Common names: meadow knapweed
Scientific names: Centaurea x moncktonii, C. jacea x nigra, C. pratensis Thuill, and C. debauxii subsp. thuilleri.
Related species: Other knapweeds and hybrids including spotted knapweed, Centaurea stoebe L. ssp. micranthos (Gugler)
Meadow knapweed is native to Europe and is likely a fertile hybrid between black (C. nigra L.) and brown (C. jacea L.) knapweeds. It may have been introduced to western North America for forage, but it is not palatable and has low nutritional. Meadow knapweed escaped cultivation and is proliferating rapidly in the Pacific Northwest. Few meadow knapweed populations have been detected in Minnesota so it would be advantageous to control these populations before they have an opportunity to spread.
Meadow knapweed is a perennial plant that has multiple upright, reddish stems that are 20-40” tall. Single flowers, mostly pink/purple but occasionally white, are at the ends of branches and are approximately ¾” in diameter. Flowering occurs mid-summer until fall followed by the production of white to light brown seeds with short plumes. Leaves are lance shaped and pubescent, occasionally with wavy margins or lobed. Basal leaves grow up to 4” long. Seedlings are tap-rooted and mature plants develop a cluster of roots below the crown.
Spotted knapweed is a similar species that is common in Minnesota. The two knapweed species are easily distinguished by the leaf shape and color. Spotted knapweed leaves are grey-green and are more deeply lobed. Distinguishing meadow knapweed from spotted knapweed.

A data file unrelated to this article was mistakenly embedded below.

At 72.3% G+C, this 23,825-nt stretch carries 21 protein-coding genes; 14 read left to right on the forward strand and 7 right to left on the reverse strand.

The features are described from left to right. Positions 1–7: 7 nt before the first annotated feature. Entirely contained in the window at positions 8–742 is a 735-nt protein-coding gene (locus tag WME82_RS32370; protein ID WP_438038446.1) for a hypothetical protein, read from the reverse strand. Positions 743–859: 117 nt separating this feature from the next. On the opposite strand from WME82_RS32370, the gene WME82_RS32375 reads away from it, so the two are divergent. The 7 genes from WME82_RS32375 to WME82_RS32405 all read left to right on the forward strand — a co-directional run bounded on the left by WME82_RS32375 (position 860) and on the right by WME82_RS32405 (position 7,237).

Meadow knapweed prefers sunny and wet conditions such as wet meadows, hayfields, pastures, riparian areas, roadsides, and forest openings.
Seed is the predominant means of reproduction although meadow knapweed can also be propagated by root crown fragments. Seed can be dispersed by wind, water, vehicles, and with hay. Meadow knapweed occurs in Colorado, Oregon, Idaho, and Washington in the United States and British Columbia, Ontario, and Quebec in Canada. It has very limited distribution in northern Minnesota with infestations reported in St. Louis and Koochiching Counties.
Meadow knapweed can overtake other plants in pastures, hayfields, meadows, riparian areas, forest margins, and rights-of-way. This can result in reduced forage, wildlife habitat, and species diversity. A similar weed species, spotted knapweed, is abundant and can hybridize with meadow knapweed if the species co-exist. Concerns about a resulting vigorous hybrid add to the rational for meadow knapweed eradication in Minnesota.
To prevent the introduction of additional meadow knapweed, clean equipment, vehicles, and footwear before transporting to Minnesota from meadow knapweed infested areas.
For all management options, infestation sites will need to be monitored and treated repeatedly until the seedbanks are depleted.
Meadow knapweed is not regulated in Minnesota, but will be evaluated by the Minnesota Noxious Weed Advisory Committee.
Additional images, fact sheets, and best management practices at:
Minnesota Department of Agriculture (MDA), 625 Robert Street N, St. Paul, MN 55155-2538, email@example.com